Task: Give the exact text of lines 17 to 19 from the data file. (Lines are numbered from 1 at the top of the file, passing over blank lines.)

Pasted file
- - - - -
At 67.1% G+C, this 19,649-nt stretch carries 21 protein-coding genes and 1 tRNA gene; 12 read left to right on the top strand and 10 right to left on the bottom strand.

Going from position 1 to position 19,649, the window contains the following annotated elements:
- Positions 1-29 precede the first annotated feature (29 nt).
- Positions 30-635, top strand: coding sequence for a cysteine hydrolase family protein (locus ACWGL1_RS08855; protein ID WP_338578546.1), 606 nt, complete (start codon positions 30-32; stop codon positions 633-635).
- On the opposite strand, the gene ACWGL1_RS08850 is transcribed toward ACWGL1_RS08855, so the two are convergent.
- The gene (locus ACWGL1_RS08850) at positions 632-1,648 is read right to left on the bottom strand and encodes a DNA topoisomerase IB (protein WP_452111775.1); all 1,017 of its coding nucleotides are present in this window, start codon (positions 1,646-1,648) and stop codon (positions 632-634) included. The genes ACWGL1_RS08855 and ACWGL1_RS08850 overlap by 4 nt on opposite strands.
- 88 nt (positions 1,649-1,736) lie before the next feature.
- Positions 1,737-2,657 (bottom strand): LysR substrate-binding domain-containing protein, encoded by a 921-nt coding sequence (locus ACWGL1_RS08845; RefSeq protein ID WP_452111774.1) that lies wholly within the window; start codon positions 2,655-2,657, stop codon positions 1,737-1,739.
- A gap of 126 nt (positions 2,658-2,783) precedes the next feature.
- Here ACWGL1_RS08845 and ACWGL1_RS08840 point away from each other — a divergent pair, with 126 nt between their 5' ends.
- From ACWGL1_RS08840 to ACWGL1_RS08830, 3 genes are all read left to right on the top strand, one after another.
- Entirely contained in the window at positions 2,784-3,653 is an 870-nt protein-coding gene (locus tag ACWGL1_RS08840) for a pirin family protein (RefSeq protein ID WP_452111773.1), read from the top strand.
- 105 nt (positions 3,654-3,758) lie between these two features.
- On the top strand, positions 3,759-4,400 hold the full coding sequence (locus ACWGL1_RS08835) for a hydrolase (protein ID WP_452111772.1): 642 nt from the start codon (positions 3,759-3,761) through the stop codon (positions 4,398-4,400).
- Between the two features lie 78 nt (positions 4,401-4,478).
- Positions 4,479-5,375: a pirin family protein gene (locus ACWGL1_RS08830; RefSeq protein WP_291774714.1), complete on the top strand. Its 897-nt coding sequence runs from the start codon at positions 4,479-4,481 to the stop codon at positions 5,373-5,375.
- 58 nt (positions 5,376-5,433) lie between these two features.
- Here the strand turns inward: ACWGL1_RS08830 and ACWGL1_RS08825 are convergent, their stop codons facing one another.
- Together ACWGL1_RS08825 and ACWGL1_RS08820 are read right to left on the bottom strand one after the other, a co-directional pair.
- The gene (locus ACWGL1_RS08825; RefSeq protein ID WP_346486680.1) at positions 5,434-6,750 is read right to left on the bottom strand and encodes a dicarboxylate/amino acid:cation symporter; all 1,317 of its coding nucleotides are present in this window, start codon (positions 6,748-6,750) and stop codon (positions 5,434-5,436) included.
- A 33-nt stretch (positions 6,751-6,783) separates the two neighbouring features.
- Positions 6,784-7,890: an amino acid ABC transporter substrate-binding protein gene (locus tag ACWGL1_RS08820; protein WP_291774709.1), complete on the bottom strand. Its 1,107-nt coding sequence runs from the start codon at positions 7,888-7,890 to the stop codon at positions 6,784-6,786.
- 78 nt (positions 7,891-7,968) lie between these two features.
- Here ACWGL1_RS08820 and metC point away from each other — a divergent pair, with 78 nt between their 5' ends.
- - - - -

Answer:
- 58 nt (positions 5,376-5,433) lie between these two features.
- Here the strand turns inward: ACWGL1_RS08830 and ACWGL1_RS08825 are convergent, their stop codons facing one another.
- Together ACWGL1_RS08825 and ACWGL1_RS08820 are read right to left on the bottom strand one after the other, a co-directional pair.